17/03/2014 08:01 GMT | Updated 17/03/2014 08:59 GMT

Watch Tony Abbott Squirm As Australian Students Ask Some Very Awkward Questions

SAEED KHAN via Getty Images
Australia's Prime Minister Tony Abbott speaks during a ceremony of the one year countdown to the ICC Cricket World Cup 2015 in Sydney on February 14, 2014. The World Cup will be held from February 14 to March 15, 2015 with 49 matches played in 14 venues across the two host nations, Australian and New Zealand. AFP PHOTO / Saeed KHAN (Photo credit should read SAEED KHAN/AFP/Getty Images)

Australia's prime minister Tony Abbott probably wished he was back in question time and facing the opposition after a fierce, and occasionally awkward, grilling from high school students.

The politician ducked and dodged questions from the teenage pupils, which covered carbon tax, immigration, gay marriage and women and were greeted with wild cheers from their peers.

The students, from Newtown High School of the Performing Arts in Sydney, were given the opportunity to ask their country's leader three questions during a school trip to Parliament House in Canberra.

Abbott told students carbon tax would not help reduce emissions, adding: "You do not save the environment by giving money to some dodgy carbon trader in Kazakhstan."

He was then asked why he was so against legalising gay marriage, to which the group erupted into cheers and applause.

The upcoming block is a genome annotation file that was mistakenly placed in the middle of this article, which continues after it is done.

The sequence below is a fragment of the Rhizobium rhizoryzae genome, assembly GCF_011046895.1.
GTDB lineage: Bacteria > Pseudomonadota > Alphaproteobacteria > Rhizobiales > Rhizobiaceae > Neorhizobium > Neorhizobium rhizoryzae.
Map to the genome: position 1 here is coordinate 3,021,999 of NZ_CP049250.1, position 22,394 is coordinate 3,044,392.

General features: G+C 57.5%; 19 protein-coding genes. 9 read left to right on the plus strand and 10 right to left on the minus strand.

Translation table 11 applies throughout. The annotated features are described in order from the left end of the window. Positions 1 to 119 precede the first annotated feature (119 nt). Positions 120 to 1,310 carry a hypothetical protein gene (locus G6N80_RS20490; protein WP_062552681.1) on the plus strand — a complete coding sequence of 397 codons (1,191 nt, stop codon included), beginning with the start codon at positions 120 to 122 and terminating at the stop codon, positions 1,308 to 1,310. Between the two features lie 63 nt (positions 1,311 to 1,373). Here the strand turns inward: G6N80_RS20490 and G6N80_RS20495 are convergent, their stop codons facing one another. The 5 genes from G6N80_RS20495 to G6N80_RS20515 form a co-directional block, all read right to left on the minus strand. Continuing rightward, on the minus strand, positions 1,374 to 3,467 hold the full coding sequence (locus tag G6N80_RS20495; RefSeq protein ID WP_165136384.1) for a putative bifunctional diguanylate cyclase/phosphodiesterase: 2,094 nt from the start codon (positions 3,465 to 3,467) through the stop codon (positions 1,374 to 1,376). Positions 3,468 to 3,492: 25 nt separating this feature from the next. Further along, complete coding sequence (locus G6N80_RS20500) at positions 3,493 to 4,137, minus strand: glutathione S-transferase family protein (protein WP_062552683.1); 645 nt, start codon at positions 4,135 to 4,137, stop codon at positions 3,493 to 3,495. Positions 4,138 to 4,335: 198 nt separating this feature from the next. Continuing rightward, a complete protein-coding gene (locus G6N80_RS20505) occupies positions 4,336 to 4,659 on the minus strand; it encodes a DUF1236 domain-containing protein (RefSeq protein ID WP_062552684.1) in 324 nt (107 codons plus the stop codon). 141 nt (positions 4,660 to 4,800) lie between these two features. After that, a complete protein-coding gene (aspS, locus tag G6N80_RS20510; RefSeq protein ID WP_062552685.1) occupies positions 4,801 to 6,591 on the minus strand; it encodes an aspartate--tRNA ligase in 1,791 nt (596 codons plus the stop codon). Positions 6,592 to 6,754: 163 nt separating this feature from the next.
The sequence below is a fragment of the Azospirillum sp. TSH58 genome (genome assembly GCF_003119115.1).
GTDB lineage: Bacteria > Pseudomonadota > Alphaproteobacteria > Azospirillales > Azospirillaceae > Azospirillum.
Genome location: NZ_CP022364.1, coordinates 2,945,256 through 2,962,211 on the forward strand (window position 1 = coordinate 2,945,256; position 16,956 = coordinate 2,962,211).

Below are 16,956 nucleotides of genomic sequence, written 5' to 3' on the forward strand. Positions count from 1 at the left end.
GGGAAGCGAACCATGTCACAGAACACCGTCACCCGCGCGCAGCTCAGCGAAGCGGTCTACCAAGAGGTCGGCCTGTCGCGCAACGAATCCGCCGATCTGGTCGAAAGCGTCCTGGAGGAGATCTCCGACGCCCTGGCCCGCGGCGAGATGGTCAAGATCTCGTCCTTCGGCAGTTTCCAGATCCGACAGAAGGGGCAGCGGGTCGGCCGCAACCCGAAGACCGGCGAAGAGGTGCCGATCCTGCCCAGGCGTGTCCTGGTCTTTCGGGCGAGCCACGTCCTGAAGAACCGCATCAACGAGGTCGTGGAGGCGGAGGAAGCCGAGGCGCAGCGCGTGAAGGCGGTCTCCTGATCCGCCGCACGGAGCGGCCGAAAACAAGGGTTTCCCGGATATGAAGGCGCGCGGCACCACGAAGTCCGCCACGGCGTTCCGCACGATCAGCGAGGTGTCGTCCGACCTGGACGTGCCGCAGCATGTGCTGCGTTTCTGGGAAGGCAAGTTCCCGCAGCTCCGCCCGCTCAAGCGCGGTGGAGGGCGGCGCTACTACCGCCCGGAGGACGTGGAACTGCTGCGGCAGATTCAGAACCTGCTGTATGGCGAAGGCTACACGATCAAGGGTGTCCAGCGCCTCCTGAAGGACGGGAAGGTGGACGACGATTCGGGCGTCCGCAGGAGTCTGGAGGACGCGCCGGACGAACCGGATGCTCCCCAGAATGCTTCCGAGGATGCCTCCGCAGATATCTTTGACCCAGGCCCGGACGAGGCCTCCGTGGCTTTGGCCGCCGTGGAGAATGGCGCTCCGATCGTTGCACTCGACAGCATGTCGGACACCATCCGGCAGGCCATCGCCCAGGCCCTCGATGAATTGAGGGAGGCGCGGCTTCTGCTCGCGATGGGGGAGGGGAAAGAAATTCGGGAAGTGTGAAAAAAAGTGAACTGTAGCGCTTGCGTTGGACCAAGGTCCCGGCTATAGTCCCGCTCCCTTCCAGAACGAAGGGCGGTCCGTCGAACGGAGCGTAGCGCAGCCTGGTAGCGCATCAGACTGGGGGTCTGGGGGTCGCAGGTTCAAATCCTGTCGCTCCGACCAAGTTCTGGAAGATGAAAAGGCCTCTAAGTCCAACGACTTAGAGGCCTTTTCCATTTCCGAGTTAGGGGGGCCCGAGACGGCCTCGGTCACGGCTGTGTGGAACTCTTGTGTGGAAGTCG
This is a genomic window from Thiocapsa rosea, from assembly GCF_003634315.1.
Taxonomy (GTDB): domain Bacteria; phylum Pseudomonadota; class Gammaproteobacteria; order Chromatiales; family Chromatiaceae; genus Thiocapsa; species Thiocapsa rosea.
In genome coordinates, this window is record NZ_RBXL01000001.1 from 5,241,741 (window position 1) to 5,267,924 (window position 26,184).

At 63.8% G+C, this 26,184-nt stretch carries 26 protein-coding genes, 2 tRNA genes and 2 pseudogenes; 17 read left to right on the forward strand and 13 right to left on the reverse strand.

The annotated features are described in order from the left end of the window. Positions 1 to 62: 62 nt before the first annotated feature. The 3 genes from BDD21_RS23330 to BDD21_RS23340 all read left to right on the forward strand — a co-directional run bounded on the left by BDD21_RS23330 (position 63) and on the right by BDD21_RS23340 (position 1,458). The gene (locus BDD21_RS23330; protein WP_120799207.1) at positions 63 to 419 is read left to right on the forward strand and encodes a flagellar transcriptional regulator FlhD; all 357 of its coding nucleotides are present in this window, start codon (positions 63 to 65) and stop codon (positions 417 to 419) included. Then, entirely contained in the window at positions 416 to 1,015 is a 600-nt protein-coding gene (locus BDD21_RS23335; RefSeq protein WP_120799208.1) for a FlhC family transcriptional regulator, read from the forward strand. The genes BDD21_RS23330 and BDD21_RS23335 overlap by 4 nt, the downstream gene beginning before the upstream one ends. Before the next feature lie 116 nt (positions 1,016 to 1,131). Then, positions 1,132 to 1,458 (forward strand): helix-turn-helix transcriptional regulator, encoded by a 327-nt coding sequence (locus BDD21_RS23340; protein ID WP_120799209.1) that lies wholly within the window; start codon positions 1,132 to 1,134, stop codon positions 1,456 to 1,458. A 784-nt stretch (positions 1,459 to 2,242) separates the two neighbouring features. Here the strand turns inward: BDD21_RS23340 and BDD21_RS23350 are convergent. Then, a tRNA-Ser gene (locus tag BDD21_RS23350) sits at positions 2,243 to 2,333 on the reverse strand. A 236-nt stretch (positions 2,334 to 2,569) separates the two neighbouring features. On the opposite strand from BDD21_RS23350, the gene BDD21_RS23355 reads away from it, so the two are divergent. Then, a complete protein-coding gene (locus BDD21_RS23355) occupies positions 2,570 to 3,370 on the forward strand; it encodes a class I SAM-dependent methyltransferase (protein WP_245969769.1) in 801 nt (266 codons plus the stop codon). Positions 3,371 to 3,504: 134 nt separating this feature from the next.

After offering a rather feeble explanation, Abbott demands: "Let's have a blokes question," to which one male student smites him with a blow and asks about his policy to stop asylum seekers entering Australia. The prime minister's response fails to satisfy the crowd, as they continue to pepper him with immigration questions, with one student shouting: "Why don't you actually answer the question."

Abbott duly responds: "When you're young and enthusiastic and idealistic, this all seems like it's not a very big problem."

Following some persuasion, he agrees to take one more question from the pupils, with one girl asking: "Not saying that I don't trust you or anything, but why is a man a minister for women? And why is a man in control of the rights of women?"

As Abbott begins to answer, saying "people are either male or female," another student swiftly cuts in correcting him that "no, actually, there are intersexes".